“The accumulation of all powers, legislative, executive, and judiciary, in the same hands, whether of one, a few, or many, and whether hereditary, self appointed, or elective, may justly be pronounced the very definition of tyranny,” James Madison wrote in Federalist Paper #47, first published in The New York Packet on February 1, 1788.
“The preservation of liberty requires that the three great departments of power should be separate and distinct,” he noted in that essay.
“Where the WHOLE power of one department is exercised by the same hands which possess the WHOLE power of another department, the fundamental principles of a free constitution are subverted,” he added.
The end result that emerged on parchment of this scheme of “checks and balances” known as The Separation of Powers designated specific powers to each of the three branches of the national government.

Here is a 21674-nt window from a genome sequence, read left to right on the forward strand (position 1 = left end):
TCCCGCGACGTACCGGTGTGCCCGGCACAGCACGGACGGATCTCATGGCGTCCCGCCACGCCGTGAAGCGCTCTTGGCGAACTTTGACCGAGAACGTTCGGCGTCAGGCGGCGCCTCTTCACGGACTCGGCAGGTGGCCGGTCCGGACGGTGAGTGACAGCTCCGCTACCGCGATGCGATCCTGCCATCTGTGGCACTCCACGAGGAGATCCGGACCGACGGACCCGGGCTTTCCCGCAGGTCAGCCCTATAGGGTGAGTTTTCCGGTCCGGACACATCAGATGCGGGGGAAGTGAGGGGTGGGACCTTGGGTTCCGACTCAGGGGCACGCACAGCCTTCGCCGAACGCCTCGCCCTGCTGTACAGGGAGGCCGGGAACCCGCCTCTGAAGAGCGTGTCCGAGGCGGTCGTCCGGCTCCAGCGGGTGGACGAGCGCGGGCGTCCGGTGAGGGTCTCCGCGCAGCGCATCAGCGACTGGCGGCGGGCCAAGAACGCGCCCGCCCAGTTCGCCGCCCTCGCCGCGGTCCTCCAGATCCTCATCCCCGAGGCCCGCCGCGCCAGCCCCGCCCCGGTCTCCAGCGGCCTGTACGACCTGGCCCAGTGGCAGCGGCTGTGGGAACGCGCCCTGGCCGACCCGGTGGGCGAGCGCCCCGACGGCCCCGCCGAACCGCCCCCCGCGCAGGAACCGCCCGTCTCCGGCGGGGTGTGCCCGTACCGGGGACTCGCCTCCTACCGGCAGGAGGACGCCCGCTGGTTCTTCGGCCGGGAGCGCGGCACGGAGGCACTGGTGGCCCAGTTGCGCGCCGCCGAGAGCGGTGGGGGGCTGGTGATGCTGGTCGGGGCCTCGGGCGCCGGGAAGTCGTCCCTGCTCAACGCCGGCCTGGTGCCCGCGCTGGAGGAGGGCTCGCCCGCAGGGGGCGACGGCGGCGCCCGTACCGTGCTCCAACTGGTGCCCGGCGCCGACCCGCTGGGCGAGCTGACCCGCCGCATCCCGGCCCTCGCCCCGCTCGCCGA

Article I, Section 8 of the Constitution enumerates 19 specific powers granted to the legislative branch of the national government:
(1) The Congress shall have Power To lay and collect Taxes, Duties, Imposts and Excises,
(2) to pay the Debts and provide for the common Defence and general Welfare of the United States; but all Duties, Imposts and Excises shall be uniform throughout the United States;
(3) To borrow Money on the credit of the United States;
(4) To regulate Commerce with foreign Nations, and among the several States, and with the Indian Tribes;
(5) To establish an uniform Rule of Naturalization, and uniform Laws on the subject of Bankruptcies throughout the United States;
(6) To coin Money, regulate the Value thereof, and of foreign Coin, and fix the Standard of Weights and Measures;
(7) To provide for the Punishment of counterfeiting the Securities and current Coin of the United States;